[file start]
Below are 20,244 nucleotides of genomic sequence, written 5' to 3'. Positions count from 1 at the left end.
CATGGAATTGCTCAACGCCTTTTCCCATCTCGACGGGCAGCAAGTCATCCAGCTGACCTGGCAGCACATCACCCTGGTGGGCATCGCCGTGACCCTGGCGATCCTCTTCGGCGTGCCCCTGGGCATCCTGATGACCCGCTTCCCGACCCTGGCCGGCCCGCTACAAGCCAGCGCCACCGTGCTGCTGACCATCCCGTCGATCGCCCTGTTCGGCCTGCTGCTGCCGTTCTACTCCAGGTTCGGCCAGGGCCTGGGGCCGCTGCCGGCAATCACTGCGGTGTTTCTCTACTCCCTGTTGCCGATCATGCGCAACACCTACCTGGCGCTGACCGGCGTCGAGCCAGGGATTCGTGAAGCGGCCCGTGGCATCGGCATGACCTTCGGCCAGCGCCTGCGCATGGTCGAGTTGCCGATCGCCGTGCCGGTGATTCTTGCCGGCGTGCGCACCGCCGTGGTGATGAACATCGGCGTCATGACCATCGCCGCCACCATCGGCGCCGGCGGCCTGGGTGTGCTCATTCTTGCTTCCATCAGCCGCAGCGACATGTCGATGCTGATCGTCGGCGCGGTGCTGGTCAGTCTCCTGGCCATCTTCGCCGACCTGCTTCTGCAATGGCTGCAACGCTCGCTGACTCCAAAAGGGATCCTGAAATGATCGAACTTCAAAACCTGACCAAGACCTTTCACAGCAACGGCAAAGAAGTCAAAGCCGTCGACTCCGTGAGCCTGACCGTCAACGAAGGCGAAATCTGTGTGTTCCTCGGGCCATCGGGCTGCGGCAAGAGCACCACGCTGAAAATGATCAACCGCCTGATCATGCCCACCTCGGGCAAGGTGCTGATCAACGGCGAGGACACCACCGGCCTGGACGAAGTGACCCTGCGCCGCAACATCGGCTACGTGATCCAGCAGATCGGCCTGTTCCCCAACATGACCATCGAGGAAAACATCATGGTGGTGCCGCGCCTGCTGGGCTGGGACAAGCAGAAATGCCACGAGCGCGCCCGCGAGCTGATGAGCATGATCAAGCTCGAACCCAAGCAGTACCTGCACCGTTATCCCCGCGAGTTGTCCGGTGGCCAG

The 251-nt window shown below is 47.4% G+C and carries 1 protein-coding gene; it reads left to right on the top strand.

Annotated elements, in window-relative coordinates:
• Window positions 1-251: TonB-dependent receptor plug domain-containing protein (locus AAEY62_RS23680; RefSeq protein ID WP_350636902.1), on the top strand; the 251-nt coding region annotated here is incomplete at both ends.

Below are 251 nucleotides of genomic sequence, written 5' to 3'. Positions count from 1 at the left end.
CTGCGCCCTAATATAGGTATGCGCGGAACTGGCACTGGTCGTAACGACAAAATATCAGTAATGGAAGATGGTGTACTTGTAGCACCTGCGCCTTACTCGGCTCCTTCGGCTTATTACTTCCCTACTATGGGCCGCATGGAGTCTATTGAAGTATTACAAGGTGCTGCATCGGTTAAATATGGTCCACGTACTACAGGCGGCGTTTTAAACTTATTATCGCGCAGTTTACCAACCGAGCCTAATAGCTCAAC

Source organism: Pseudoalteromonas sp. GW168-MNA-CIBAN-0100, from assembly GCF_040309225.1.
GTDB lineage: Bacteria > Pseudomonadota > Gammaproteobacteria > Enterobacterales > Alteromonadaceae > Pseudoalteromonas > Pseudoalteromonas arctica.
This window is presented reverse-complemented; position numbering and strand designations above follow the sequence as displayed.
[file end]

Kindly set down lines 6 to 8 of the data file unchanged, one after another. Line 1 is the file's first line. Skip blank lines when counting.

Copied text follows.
Below are 251 nucleotides of genomic sequence, written 5' to 3'. Positions count from 1 at the left end.
CTGCGCCCTAATATAGGTATGCGCGGAACTGGCACTGGTCGTAACGACAAAATATCAGTAATGGAAGATGGTGTACTTGTAGCACCTGCGCCTTACTCGGCTCCTTCGGCTTATTACTTCCCTACTATGGGCCGCATGGAGTCTATTGAAGTATTACAAGGTGCTGCATCGGTTAAATATGGTCCACGTACTACAGGCGGCGTTTTAAACTTATTATCGCGCAGTTTACCAACCGAGCCTAATAGCTCAAC

Source organism: Pseudoalteromonas sp. GW168-MNA-CIBAN-0100, from assembly GCF_040309225.1.